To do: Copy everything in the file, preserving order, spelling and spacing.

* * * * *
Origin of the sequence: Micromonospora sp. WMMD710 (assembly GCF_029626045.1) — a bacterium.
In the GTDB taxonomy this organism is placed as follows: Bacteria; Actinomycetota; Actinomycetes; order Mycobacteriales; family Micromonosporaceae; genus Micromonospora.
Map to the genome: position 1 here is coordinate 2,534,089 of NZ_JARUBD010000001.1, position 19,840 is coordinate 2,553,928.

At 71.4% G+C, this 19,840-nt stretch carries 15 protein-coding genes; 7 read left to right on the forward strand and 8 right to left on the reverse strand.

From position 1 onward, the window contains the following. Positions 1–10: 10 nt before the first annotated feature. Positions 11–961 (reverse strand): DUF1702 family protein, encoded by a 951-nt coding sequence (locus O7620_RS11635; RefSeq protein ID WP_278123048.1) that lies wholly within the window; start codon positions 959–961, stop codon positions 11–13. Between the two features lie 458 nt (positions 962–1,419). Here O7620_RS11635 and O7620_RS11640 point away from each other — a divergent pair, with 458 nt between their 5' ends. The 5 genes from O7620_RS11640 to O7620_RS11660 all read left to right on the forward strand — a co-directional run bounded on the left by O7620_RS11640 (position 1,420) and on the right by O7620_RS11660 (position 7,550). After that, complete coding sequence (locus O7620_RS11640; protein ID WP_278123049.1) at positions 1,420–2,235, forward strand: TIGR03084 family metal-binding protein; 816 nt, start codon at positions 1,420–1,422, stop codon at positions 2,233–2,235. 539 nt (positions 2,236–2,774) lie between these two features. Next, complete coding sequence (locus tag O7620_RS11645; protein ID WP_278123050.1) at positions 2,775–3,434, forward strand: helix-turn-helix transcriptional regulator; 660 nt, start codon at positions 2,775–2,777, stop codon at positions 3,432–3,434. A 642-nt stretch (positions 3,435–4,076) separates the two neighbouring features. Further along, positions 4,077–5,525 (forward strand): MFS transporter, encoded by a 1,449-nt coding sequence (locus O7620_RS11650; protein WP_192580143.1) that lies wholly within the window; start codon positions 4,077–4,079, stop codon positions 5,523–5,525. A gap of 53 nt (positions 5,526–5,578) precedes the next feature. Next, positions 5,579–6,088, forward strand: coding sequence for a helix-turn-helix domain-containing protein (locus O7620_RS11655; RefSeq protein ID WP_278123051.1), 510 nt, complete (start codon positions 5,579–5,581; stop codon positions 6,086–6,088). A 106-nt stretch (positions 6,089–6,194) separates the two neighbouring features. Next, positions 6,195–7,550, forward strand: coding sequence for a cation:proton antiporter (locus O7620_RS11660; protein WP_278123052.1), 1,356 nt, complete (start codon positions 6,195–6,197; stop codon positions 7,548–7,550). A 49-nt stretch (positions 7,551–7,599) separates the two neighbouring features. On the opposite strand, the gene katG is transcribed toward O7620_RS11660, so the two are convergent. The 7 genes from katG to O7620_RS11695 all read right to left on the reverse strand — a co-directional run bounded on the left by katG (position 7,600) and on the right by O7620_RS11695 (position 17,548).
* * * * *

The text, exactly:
Origin of the sequence: Micromonospora sp. WMMD710 (assembly GCF_029626045.1) — a bacterium.
In the GTDB taxonomy this organism is placed as follows: Bacteria; Actinomycetota; Actinomycetes; order Mycobacteriales; family Micromonosporaceae; genus Micromonospora.
Map to the genome: position 1 here is coordinate 2,534,089 of NZ_JARUBD010000001.1, position 19,840 is coordinate 2,553,928.

At 71.4% G+C, this 19,840-nt stretch carries 15 protein-coding genes; 7 read left to right on the forward strand and 8 right to left on the reverse strand.

From position 1 onward, the window contains the following. Positions 1–10: 10 nt before the first annotated feature. Positions 11–961 (reverse strand): DUF1702 family protein, encoded by a 951-nt coding sequence (locus O7620_RS11635; RefSeq protein ID WP_278123048.1) that lies wholly within the window; start codon positions 959–961, stop codon positions 11–13. Between the two features lie 458 nt (positions 962–1,419). Here O7620_RS11635 and O7620_RS11640 point away from each other — a divergent pair, with 458 nt between their 5' ends. The 5 genes from O7620_RS11640 to O7620_RS11660 all read left to right on the forward strand — a co-directional run bounded on the left by O7620_RS11640 (position 1,420) and on the right by O7620_RS11660 (position 7,550). After that, complete coding sequence (locus O7620_RS11640; protein ID WP_278123049.1) at positions 1,420–2,235, forward strand: TIGR03084 family metal-binding protein; 816 nt, start codon at positions 1,420–1,422, stop codon at positions 2,233–2,235. 539 nt (positions 2,236–2,774) lie between these two features. Next, complete coding sequence (locus tag O7620_RS11645; protein ID WP_278123050.1) at positions 2,775–3,434, forward strand: helix-turn-helix transcriptional regulator; 660 nt, start codon at positions 2,775–2,777, stop codon at positions 3,432–3,434. A 642-nt stretch (positions 3,435–4,076) separates the two neighbouring features. Further along, positions 4,077–5,525 (forward strand): MFS transporter, encoded by a 1,449-nt coding sequence (locus O7620_RS11650; protein WP_192580143.1) that lies wholly within the window; start codon positions 4,077–4,079, stop codon positions 5,523–5,525. A gap of 53 nt (positions 5,526–5,578) precedes the next feature. Next, positions 5,579–6,088, forward strand: coding sequence for a helix-turn-helix domain-containing protein (locus O7620_RS11655; RefSeq protein ID WP_278123051.1), 510 nt, complete (start codon positions 5,579–5,581; stop codon positions 6,086–6,088). A 106-nt stretch (positions 6,089–6,194) separates the two neighbouring features. Next, positions 6,195–7,550, forward strand: coding sequence for a cation:proton antiporter (locus O7620_RS11660; protein WP_278123052.1), 1,356 nt, complete (start codon positions 6,195–6,197; stop codon positions 7,548–7,550). A 49-nt stretch (positions 7,551–7,599) separates the two neighbouring features. On the opposite strand, the gene katG is transcribed toward O7620_RS11660, so the two are convergent. The 7 genes from katG to O7620_RS11695 all read right to left on the reverse strand — a co-directional run bounded on the left by katG (position 7,600) and on the right by O7620_RS11695 (position 17,548).